Four-quadrant gate

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A level crossing with four-quadrant gates at Chertsey, England. The gates are rising.

A four-quadrant gate is a type of boom barrier gate protecting a grade crossing. It has a gate mechanism on both sides of the tracks for both directions of automotive traffic. The exit gates blocking the road leading away from the tracks in this application are equipped with a delay, and begin their descent to their horizontal position several seconds after the entrance gates do, so as to avoid trapping highway vehicles on the crossing. Many people consider four-quadrant gates to be safer than two-quadrant gates because they prevent drivers from illegally driving their vehicles around lowered gates to try to beat a train.

In the UK, such crossings are categorised as 'Manually Controlled Barriers' (MCB) because they are always manually controlled, usually from a signal box. Some are known as MCB-CCTV level crossings, because they are supervised by video link to the signal box from which they are remotely controlled.

The first four-quadrant gate in the United States was installed in 1952.[1] They have become common for new installations and replacements since. Unlike the UK, many are automated by the rail line's signal system. The first quad gate installation in the country with sensors to detect vehicles stopped in the tracks was installed in Groton, Connecticut in 1998.[2] Eight of the eleven remaining grade crossings on the Northeast Corridor now have such setups.[3]

Two-quadrant gate[edit]

New Zealand crossings generally have two-quadrant gates. At one Wellington level crossing near Redwood railway station separate automatically locking gates were installed to stop pedestrians using the crossing until the second train clears the crossing.[4][5] Similar pedestrian gates have been installed at other stations, e.g. Silverstream railway station in 2010.[6]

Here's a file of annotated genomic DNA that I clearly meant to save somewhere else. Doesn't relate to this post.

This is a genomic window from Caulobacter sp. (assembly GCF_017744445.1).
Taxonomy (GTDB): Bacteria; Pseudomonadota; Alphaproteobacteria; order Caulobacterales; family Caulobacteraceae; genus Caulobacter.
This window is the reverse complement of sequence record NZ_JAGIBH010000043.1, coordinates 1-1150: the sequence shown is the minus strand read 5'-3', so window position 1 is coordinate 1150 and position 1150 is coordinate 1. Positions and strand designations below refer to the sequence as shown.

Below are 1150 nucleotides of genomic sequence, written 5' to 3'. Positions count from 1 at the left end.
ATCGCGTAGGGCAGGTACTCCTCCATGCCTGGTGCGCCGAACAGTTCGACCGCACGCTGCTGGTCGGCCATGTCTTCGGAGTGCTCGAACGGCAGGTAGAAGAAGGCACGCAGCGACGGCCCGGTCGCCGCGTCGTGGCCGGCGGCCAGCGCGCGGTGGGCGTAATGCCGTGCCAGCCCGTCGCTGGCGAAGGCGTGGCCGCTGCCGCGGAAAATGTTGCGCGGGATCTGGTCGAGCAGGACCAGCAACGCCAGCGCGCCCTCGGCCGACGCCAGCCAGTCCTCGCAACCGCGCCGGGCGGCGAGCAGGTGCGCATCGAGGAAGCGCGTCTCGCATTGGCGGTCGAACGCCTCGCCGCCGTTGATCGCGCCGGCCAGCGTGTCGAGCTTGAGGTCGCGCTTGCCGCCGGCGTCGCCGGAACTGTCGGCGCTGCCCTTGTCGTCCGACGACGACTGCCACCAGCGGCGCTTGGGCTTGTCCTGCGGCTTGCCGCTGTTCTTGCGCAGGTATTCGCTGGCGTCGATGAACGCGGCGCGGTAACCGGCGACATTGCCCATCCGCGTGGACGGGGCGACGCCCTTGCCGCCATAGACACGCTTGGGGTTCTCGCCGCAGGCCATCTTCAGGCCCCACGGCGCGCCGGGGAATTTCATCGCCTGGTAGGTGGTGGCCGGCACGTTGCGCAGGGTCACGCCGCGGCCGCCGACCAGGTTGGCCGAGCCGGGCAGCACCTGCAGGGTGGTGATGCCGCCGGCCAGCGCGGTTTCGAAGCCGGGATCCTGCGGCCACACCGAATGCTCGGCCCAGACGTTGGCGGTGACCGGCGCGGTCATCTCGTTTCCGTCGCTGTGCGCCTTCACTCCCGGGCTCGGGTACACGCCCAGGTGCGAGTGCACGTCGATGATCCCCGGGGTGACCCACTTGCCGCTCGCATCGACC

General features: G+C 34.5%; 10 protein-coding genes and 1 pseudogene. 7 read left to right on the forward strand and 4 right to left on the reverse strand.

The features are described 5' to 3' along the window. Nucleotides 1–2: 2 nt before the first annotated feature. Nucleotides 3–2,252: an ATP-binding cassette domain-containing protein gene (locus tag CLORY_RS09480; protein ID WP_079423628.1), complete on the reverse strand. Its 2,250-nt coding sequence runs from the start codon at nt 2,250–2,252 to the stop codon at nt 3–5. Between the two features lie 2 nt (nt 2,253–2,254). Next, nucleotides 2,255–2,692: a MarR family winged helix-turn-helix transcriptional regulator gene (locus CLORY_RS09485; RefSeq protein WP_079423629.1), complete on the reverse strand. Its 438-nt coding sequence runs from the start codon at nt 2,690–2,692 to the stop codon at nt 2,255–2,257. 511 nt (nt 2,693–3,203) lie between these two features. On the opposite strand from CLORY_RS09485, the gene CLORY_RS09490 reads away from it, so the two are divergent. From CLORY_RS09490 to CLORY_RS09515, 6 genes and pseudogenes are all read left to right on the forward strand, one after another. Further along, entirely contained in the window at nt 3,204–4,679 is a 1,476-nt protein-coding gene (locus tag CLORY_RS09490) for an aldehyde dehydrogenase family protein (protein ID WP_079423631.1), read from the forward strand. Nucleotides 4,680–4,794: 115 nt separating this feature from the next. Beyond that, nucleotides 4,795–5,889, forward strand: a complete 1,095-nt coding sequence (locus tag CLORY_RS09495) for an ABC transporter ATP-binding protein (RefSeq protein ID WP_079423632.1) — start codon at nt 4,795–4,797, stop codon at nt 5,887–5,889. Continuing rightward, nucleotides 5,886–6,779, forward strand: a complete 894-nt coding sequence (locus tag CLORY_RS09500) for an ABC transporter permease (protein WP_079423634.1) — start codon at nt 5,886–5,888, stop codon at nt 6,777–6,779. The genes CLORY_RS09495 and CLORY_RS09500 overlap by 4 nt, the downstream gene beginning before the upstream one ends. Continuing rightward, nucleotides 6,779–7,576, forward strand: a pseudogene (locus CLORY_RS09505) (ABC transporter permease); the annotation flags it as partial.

1. ^ Hellman, Adrian D.; Carroll, Anya A.; Chappell, Debra M. (March 2007). "Evaluation of the School Street Four-Quadrant Gate/In-Cab Signaling Grade Crossing System" (PDF). Federal Railroad Administration. Retrieved 22 March 2015.
  2. ^ "Stuck crossing gate strands drivers on wrong side of the tracks". The Day. 4 November 1999. Retrieved 22 March 2015.
  3. ^ Dee, Jane E. (9 September 1999). "Amtrak To Put Up 7 Safer Gates". Hartford Courant. Retrieved 22 March 2015.
  4. ^ "Urgent $900,000 safety upgrade confirmed for high risk railway crossing". Stuff (Fairfax). 24 April 2018.
  5. ^ "On track for a tragedy increase of children dodging Wellington trains". Stuff (Fairfax). 19 April 2017.
  6. ^ "Keeping railway safety on track". Stuff (Fairfax). 13 August 2013.